The second dredge was built by the Sweetser-Burroughs Mining Company and operated in the river in the area from where the Raft River joins the Snake to near Burley. This suction-type dredge operated for about ten years and, because of its low operating costs, did return profits. The mining company also built large water wheels in the river just below the present site of Minidoka Dam, and raised water for sluicing the sand on 216 acres of mining claims. This did not prove very successful and the wheels were later used for irrigation.
Early mining and geological reports on Snake River gold mining indicate that some deposits produced thousands of ounces of gold but were generally exhausted within a year or two. In 1890, one writer stated that a mining claim could be opened for about $5000 and return from $10-$50 per day (gold at $20/ounce); it was stated that $5000-$10,000 in gold could be recovered from an acre of ground by special blanket sluices designed to save the fine gold. The writer did not say how many men would be needed for the returns, but he stated it must have been a large crew.
As in most placer mining districts, the deposits that were easiest to work and most productive were quickly claimed and worked out. In later years, as well as today, what remained were bar and bedded gravel deposits containing very fine gold in quantities which today probably do not exceed $5 per cubic yard at the very most. The values reported by credible miners and prospectors today range from a few cents to a high average of $3 per cubic yard.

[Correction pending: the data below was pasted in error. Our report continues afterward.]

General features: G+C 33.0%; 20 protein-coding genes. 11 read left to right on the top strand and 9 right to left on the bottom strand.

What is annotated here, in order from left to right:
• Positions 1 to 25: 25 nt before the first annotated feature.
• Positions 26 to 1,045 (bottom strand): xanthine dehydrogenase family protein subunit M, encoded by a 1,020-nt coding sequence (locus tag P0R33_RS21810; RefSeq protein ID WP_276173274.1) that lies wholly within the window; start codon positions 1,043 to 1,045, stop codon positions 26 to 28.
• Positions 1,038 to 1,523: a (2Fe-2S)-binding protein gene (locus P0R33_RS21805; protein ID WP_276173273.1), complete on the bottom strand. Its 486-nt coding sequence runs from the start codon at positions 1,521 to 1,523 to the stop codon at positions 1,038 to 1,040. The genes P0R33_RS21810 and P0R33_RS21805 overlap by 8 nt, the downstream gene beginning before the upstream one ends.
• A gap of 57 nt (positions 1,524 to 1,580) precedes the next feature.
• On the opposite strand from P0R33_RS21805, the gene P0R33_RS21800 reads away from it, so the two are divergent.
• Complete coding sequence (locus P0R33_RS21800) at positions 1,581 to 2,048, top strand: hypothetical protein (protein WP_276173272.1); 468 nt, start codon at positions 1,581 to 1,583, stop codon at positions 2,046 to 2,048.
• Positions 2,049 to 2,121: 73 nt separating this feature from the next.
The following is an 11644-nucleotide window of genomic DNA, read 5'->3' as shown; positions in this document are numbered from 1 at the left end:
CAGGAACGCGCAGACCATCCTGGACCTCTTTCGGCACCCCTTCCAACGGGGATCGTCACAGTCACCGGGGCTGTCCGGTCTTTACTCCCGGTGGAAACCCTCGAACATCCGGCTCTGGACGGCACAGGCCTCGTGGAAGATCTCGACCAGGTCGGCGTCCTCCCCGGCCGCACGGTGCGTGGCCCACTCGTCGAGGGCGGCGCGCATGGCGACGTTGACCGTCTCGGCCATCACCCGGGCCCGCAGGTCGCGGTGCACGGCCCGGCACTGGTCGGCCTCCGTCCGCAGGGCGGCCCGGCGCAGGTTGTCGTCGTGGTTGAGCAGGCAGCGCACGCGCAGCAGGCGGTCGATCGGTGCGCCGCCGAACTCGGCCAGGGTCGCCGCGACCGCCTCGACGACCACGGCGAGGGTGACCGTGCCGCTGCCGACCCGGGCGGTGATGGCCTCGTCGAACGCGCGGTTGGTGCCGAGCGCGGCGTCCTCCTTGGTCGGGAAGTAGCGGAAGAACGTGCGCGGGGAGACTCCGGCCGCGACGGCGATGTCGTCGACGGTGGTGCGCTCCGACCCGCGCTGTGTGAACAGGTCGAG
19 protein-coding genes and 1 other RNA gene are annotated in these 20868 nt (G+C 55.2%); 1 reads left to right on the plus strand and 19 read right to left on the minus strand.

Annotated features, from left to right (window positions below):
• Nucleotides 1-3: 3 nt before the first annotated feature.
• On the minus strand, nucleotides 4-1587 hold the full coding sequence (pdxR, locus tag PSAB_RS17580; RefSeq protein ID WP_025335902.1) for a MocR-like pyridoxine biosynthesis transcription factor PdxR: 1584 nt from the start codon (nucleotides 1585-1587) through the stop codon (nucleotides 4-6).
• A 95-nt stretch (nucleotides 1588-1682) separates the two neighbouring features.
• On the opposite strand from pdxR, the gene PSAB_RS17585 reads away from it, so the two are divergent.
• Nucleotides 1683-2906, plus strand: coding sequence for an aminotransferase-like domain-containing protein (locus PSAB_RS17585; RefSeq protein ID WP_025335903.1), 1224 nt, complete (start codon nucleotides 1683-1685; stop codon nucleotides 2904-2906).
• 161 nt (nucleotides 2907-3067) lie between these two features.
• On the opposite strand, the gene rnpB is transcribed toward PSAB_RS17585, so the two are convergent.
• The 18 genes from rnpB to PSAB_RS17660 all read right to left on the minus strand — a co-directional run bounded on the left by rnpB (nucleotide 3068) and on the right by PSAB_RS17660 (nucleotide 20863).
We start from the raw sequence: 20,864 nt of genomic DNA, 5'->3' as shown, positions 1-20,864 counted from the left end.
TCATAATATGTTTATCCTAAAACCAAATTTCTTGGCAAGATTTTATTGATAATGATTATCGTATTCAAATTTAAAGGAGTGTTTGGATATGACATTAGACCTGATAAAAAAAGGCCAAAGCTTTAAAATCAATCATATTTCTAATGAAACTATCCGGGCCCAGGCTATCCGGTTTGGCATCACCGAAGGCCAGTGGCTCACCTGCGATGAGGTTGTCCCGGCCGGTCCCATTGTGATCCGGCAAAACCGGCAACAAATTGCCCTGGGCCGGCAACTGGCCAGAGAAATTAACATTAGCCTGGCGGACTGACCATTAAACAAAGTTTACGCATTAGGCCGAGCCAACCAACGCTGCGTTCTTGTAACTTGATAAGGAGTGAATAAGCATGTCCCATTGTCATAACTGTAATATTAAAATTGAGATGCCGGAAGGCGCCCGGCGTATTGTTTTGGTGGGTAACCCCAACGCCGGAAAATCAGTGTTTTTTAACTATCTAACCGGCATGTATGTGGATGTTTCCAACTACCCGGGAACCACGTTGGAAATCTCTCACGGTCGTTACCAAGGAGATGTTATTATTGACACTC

In the early days of Snake River mining, the gold was recovered by use of a device called a “burlap table.” Recovery was reported to be 90 percent or more if properly operated. It would be difficult to utilize this labor intensive device today unless gold prices were to rise considerably. The era of Snake River gold mining remains an exciting part of Idaho’s history. The Snake River deposits are certainly one of the most interesting and unique gold deposits in North America.
Distribution of the Gold
Snake River gold is generally distributed throughout the length of the river and can be panned just about anywhere. The gold deposits occur wherever sediments are present in the river itself, adjacent to the river, and above the river. The early miners apparently found large deposits of the fine gold in the river, called river bar deposits. They also discovered gold above the river in deposits known as “skim bars” and “bench gravels.”
The large bar deposits in the river were worked by the early dredges – some quite successfully. The small to medium sized mining operations on land worked the skim bar and bench deposits. The skim bar was an ancient river bar in which the gold was concentrated in the top few inches or feet of sand and gravel. These were usually worked by one or two men using rockers. Bench gravels were elevated bars in which the gold was concentrated in “paystreaks” at the surface or somewhere in between the surface and bedrock. These paystreaks varied in thickness from a few inches to several feet and could occur almost anywhere within the deposit. An unusual mining situation existed at Drytown, near the present town of Murtaugh, where the gold was mined by digging the sand and gravel from between huge boulders deposited by the Bonneville Flood.
Unlike most coarse gold placers where the weight of the gold particles allows them to settle on or near bedrock, the Snake River flour gold is not concentrated on or close to bedrock. The reason for its erratic distribution is that the gold particles are so light that the action of the water moves them along rather than allowing them to concentrate at every point where the current slows as it would in a coarse gold deposit. The concentration of Snake River gold was largely based on the speed of the river current at the time the gold was deposited. Thus the term “flood gold” refers to fine gold deposited during spring floods.
Often the deposit was covered with barren sand and gravel which could be tens of feet thick. This was removed by hydraulicing or ground sluicing until the paystreak was reached. The paystreak was then mined by washing the gravel through the special burlap sluices used to recover the gold.